Where I stand (On disability in the Smut Marathon)

I was nervous about Round 3 of the Smut Marathon. In fact, scrap that – I’ve been nervous about every round. But this was different. In previous rounds, I’ve been nervous about the voting. This time? It was reading what everyone else had written that had me anxious.

Character flaws are fascinating to me. I’d be the first to tell you that I don’t like ‘body beautiful’ erotica, and that extends to personalities, too – I prefer characters who struggle with anger, self-confidence, conforming to social norms. Characters who battle with mental health issues. The fact that the word ‘flaw’ is so subjective, because after all, aren’t we all flawed in some way?  This should have been a round that suited me down to the ground.

Except – as I said to someone very shortly after receiving the assignment – it didn’t.

I didn’t want to read about disability.

For the benefit of Smut Marathon participants who may not usually read this blog or who don’t follow me on Twitter, I identify as disabled. I have left-sided hemiplegia, which is a type of cerebral palsy, caused, in my case, by brain damage at birth. My left leg is an inch shorter than my right, so I walk with a limp. I trip over a fair amount. I struggle with my balance. I lack dexterity in my left hand. My mental health is also compromised – maybe because of the brain damage, maybe not.

It’s not difficult to live with, in the grand scheme of things. And yet, it can be fucking impossible to live with nonetheless.

And so I didn’t want to see, in the competition, any character whose flaw was disability. The world tells disabled people that they’re undesirable every single day. We don’t need to see it reinforced in fiction, too.

What I really didn’t expect, though, was to see a disability that could be mine. A character with ‘a heavy black lift in his shoe,’ a lift which was, nonetheless unable to ‘hide the limp’. I blanched. I freaked out a bit. I had, as is typical for me, a bit of a rant on Twitter.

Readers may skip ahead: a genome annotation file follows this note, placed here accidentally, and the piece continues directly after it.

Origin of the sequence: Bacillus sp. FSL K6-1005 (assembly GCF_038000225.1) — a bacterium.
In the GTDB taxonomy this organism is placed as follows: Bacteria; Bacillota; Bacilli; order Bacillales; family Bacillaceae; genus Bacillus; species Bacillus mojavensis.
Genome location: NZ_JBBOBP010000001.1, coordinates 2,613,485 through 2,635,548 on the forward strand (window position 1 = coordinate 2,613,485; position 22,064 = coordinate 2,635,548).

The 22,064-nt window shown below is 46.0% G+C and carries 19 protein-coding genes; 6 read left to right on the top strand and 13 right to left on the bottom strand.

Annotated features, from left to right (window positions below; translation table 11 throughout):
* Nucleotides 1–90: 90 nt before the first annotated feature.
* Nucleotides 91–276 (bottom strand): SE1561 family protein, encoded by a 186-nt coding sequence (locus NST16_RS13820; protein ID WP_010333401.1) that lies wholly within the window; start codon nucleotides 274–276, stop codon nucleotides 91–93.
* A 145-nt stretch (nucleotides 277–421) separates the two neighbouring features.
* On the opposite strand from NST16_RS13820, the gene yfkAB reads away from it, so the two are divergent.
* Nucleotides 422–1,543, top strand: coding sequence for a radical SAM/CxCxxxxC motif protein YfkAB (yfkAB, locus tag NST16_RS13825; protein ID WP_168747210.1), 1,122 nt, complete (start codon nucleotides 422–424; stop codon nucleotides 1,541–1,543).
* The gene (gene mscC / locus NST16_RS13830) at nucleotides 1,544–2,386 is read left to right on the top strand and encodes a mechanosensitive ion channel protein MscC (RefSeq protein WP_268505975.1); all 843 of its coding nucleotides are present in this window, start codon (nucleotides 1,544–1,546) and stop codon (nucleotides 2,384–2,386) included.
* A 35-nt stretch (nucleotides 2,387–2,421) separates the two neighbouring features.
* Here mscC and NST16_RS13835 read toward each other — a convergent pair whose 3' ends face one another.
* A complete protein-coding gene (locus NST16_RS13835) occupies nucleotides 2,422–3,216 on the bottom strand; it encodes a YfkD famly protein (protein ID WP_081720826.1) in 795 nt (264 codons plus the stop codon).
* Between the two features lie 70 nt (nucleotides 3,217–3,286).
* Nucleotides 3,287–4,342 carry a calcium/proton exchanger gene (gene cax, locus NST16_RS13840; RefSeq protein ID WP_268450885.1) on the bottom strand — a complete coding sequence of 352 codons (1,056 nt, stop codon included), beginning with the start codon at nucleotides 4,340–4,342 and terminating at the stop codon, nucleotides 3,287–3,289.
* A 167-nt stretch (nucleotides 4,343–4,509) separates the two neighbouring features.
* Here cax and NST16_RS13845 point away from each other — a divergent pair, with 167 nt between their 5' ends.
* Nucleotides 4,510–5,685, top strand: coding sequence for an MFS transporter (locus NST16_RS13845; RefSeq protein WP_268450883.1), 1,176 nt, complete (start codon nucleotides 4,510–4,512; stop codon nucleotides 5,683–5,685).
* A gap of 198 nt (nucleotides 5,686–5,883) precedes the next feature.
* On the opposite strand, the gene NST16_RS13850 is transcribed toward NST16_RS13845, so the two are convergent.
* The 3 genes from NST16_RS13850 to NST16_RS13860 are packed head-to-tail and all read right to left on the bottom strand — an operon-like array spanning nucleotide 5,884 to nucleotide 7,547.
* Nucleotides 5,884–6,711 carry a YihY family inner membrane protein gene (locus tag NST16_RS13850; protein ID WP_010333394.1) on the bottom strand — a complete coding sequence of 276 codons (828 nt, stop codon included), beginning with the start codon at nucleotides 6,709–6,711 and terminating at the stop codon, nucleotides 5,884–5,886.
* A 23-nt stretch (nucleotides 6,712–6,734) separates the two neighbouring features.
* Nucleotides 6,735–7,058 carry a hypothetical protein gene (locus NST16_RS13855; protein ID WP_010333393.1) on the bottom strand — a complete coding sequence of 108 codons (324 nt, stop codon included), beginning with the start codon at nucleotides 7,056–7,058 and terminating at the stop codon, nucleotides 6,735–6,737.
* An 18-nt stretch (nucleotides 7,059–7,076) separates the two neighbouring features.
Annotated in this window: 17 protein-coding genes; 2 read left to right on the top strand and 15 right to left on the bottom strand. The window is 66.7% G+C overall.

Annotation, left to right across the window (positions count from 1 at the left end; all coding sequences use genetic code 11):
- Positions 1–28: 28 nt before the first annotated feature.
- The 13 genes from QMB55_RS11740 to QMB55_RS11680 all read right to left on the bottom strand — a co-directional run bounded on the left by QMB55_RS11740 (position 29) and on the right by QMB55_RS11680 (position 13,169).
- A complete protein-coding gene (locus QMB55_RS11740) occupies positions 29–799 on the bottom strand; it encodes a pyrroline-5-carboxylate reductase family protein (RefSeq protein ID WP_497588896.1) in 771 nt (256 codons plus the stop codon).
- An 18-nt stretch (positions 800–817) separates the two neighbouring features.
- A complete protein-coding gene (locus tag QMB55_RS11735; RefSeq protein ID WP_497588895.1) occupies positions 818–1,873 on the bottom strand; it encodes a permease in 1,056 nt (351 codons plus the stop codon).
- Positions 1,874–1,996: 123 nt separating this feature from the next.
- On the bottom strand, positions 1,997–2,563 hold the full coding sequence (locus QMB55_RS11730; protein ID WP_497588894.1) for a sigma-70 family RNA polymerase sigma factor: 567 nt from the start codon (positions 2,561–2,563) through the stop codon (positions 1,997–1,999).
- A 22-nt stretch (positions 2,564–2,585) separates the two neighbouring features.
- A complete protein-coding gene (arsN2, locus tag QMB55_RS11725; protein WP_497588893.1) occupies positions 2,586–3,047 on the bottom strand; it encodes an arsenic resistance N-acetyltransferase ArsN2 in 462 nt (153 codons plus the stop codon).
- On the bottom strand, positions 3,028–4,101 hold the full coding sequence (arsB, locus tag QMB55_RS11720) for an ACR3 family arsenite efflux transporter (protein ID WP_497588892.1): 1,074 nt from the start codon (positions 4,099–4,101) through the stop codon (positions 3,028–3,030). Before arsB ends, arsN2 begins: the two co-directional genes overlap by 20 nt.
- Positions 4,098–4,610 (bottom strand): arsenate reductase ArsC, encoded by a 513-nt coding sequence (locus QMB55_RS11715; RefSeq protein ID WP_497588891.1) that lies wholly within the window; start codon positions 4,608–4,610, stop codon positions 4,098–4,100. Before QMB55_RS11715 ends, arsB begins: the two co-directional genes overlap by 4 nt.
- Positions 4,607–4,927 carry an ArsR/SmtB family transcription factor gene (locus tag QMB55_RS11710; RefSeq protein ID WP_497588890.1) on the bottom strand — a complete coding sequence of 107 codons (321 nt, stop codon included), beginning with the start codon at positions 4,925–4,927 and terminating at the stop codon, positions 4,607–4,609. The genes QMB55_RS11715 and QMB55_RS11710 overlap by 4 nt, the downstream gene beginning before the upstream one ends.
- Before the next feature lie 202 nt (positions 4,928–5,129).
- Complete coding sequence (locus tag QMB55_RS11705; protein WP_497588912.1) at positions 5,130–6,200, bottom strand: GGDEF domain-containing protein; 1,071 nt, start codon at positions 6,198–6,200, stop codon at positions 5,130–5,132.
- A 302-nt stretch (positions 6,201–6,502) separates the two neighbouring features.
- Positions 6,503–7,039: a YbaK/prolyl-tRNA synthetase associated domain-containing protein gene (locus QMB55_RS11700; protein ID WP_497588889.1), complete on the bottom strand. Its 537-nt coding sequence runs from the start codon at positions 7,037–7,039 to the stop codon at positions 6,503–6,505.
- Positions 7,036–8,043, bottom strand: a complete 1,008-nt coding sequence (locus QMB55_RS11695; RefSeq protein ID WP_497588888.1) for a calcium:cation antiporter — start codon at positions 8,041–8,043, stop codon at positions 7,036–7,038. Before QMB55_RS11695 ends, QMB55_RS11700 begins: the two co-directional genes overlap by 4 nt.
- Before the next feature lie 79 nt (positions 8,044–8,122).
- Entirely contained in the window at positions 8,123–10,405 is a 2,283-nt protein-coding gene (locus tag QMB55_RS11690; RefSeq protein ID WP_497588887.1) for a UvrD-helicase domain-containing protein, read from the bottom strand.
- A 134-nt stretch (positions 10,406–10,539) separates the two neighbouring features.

I had said, on more than one occasion, that if this happened, I would withdraw from the competition. I feel that strongly about it. And yet, I haven’t. I’m uncomfortable with it, absolutely, but the more I’ve thought about it the more I’ve realised that part of the reason why I’m uncomfortable is because I don’t quite know where I stand on this issue.

My main problem with the piece is that it doesn’t reframe disability as desirable. It tells the reader two things – that a) one person is capable of seeing past the disability, but this is the exception, not the rule (‘They saw disqualifying weakness’) and b) that the woman sees past the disability (‘What their pitying stares missed, she always saw. They missed the way his hazel eyes changed like quicksilver as his lips took control of hers, kissing her with careful command when he reached her. They missed his piano playing fingers, long and warm, brushing higher and higher up her thigh…’) The disabled man is desirable in spite of his disability, not because of it. And it’s writing that shows someone as desirable because of their disability that would really push the boundaries.

And yet. I’m not sure it’s possible. I’ve certainly never managed it.

There is good writing out there about disabled people making their peace with their bodies (one of the things that saddened me in Round 3 of the Smut Marathon is that the pieces about characters with physical flaws were not generally written from the viewpoint of that character). This wonderful piece by Keah Brown is excellent on that topic. But even there, Keah acknowledges that it’s difficult: ‘Admitting that there is comfort in pain is a strange but necessary truth. Happiness and acceptance still take more work for me, and that is also a necessary truth.’

Last year, I wrote an erotic short story about a character who also shares my disability, which can be found in the anthology Goodbye Moderation: Lust. It confronts the issue of disability head on, I hope – I really wanted to write something that didn’t shy away from my true fears:

“‘Tell me again,’ he says, ‘which words you wanted me to say.’

My voice is barely even a whisper. ‘Spastic,’ I say.

‘Say please.’

Jesus, really? There’s an uncomfortable pause.

‘I’m not doing anything until you ask nicely.’

‘Fuck. Okay. Please.’”

The problem is, I felt obliged to close that story in a more optimistic and palatable way, not just for the reader, but for myself, too. I couldn’t envisage a world in which disability, or disabled slurs, could be repositioned as sexy. I could only conjure up a world in which an ablebodied character helps the disabled character to make their peace with their disability:

“On my back, the words are different. Down my spine, they read:

Beautiful

Hot

Incredible

Strong

Mine

The tears start all over again as he gathers me in his arms and rains kisses all over my face, my neck, my hair.

‘That,’ he says. ‘That is what I see. None of the bullshit you made me write. When will you start to see that? It doesn’t matter what other people see. All that matters is what you see.'”

My male character sees past the disability. He wants the disabled character to see past the disability. Neither of them can envisage a world in which someone is actually able to see disability itself as hot.